which is equivalent to the following dual optimization

minimize

αi

Xn

i=1

αi −

1

2

Xn

i=1

Xn

j=1

αiαjyiyjφ(xi)

T φ(xj )

subject to 0 ≤ αi ≤ C ∀i = 1, . . . , n

Xn

i=1

αiyi = 0 ∀i = 1, . . . , n

Recall from the lecture notes ξ1, …, ξn are called slack variables. The optimal slack variables have

intuitive geometric interpretation as shown in Fig. 3. Basically, when ξi = 0, the corresponding

feature vector φ(xi) is correctly classified and it will either lie on the margin of the separator or on

the correct side of the margin. Feature vector with 0 < ξi ≤ 1 lies within the margin but is still
be correctly classified. When ξi > 1, the corresponding feature vector is misclassified. Support

vectors correspond to the instances with ξi > 0 or instances that lie on the margin. The optimal

vector w can be represented in terms of αi

, i = 1, · · · , n as w =

Pn

i=1 αiyiφ(xi).

A. Suppose the optimal ξ1, …, ξn have been computed. Use the ξi

to obtain an upper bound

on the number of misclassified instances.

B. In the primal optimization of SVM, what?s the role of the coefficient C? Briefly explain your

answer by considering two extreme cases, i.e., C → 0 and C → ∞.

C. Explain how to use the kernel trick to avoid the explicit computation of the feature vector

φ(xi)? Also, given a new instance x, , how to make prediction on the instance without explicitly

computing the feature vector φ(x)?

5. Generalized Lagrangian Function. Consider the optimization problem

min

w

f(w) s.t. gj (w) ≤ 0, ∀j = 1, . . . , m, hj (w) = 0, ∀j = 1, . . . , p (1)

Show that for the generalized Lagrangian function, defined by

L(w, α, β) , f(w) +Xn

j=1

αjgj (w) +X

p

j=1

βjhj (w)

3

the following always holds

max

α≥0,β

min

w

L(w, α, β) ≤ min

w

max

α≥0,β

L(w, α, β)

6. Dual Optimization. Consider the optimization program

min

x

1

2

x

>P0x + q

>

0 x + r0 s.t.

1

2

x

>Pix + q

>

i x + ri ≤ 0, i = 1, . . . , m

where P0 and all Pi are assumed to be positive semi-definite matrices. A) Form the generalized

Lagrangian function. B) Compute the Lagrange dual function. C) Derive the dual maximization

problem.

7. Logistic Regression Implementation.

A) Write down a code in Python whose input is a training dataset {(x

1

, y1

), . . . ,(x

N , yN )} and its

output is the weight vector w in the logistic regression model y = σ(w>x).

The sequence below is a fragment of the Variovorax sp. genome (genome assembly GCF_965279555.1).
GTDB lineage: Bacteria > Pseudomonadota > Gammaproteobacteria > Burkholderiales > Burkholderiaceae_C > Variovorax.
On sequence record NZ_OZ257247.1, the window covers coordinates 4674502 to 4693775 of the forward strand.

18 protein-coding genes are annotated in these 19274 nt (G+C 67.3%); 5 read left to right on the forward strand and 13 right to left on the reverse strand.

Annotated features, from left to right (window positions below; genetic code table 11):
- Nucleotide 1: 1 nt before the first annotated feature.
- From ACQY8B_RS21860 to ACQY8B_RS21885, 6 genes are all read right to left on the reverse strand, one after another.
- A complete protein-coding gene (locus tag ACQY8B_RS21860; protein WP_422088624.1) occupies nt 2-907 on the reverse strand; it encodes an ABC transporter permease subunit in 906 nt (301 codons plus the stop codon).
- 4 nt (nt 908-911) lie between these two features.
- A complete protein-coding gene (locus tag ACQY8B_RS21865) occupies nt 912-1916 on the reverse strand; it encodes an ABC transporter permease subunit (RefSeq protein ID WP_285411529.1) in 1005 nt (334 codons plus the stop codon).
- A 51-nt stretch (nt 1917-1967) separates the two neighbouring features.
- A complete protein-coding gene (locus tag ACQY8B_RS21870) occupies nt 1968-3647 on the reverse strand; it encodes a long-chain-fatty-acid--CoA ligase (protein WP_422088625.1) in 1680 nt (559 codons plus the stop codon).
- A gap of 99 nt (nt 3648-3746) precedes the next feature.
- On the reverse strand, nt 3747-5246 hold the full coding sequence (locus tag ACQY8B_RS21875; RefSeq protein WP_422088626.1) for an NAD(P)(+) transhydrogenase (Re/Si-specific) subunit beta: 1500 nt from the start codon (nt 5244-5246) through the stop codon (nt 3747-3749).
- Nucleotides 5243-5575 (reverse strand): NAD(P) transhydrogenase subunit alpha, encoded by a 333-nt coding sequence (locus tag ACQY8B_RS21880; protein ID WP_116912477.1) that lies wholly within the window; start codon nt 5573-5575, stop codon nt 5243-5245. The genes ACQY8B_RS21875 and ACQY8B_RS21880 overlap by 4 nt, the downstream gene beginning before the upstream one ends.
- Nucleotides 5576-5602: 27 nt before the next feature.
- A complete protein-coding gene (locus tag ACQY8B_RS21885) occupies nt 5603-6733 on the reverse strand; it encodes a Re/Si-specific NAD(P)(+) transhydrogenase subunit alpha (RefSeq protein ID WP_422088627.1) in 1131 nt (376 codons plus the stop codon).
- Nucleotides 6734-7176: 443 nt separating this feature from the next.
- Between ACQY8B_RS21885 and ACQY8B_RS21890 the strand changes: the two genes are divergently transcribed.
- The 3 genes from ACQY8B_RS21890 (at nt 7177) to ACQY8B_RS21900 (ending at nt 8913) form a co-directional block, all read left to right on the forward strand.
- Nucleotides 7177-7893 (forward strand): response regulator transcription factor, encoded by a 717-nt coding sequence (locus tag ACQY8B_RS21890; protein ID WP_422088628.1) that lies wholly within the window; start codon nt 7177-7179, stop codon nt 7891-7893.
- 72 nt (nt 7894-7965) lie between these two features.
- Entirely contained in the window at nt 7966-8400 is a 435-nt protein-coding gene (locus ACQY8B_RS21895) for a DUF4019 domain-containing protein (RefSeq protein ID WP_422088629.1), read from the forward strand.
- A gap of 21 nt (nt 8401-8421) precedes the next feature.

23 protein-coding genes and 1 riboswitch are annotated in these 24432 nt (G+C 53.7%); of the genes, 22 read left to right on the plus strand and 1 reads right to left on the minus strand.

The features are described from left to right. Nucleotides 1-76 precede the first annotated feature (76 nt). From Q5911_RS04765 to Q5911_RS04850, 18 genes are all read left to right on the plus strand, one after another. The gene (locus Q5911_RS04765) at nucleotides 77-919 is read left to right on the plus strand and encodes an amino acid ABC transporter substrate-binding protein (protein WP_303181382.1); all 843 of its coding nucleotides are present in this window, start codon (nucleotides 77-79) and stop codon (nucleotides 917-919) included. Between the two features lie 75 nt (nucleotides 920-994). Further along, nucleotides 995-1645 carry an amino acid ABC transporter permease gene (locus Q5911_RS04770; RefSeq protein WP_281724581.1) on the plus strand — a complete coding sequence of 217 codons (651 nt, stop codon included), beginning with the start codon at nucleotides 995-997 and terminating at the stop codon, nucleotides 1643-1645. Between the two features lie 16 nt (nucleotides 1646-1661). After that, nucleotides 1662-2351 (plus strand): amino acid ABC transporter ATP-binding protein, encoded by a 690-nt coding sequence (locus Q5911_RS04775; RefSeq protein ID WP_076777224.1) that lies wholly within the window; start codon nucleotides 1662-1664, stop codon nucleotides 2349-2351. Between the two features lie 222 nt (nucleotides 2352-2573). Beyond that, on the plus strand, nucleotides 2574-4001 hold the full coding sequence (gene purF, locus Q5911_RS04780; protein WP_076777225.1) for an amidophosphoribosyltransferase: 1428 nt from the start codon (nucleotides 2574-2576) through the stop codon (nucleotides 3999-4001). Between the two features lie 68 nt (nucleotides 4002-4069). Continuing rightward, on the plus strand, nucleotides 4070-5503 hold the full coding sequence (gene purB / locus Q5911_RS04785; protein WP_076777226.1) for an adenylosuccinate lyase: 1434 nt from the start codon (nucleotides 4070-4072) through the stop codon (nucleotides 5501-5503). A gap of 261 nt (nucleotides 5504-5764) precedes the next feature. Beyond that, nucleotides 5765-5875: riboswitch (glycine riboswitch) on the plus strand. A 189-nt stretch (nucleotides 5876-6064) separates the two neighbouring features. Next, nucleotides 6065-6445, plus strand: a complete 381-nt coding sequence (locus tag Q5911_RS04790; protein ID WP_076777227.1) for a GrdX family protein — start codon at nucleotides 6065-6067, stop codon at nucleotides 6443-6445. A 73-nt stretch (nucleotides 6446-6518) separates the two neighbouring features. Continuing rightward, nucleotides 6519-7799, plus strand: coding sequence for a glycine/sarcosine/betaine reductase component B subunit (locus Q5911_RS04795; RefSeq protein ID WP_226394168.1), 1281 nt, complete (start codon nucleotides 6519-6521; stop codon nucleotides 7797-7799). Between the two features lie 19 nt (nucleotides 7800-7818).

B) Download the dataset on the course webpage. Use ‘dataset1’. Run the code on the training

dataset to compute w and evaluate on the test dataset. Report w, classification error on the training set and classification error on the test set. Plot the data (use different colors for data in different

classes) and plot the decision boundary found by the logistic regressions.

C) Repeat part B using ‘dataset2’. Explain the differences in results between part A and B and

justify your observations/results.

8. SVM Implementation.

Implement SVM with the SMO algorithm and train it on the provided dataset. For your implementation, you only have to use the linear kernel. In addition, run SVM using the LIBSVM package and compare the results. You can implement the simplified SMO, as described

in http://cs229.stanford.edu/materials/smo.pdf

A) Apply the SVM on the ‘dataset1’ and report the classification error (on both training and test

sets) as a function of the regularization parameter C.

B) Repeat part A using ‘dataset2’. Explain the differences in results between part A and B and

justify your observations/results.

Homework Submission Instructions:

– Submission of Written Part: You must submit your written report in the class BEFORE CLASS

STARTS. The written part, must contain the plots and results of running your code on the provided

datasets.

–Submission of Code: You must submit your Python code (.py file) via email, BEFORE CLASS

STARTS. For submitting your code, please send an email to me and CC both TAs.

– The title of your email must be ”CS6140: Code: HW2: Your First and Last Name”.

– You must attach a single zip file to your email that contains all python codes and a readme file

on how to run your files.

– The name of the zip file must be ”HW2-Code: Your First and Last Name”.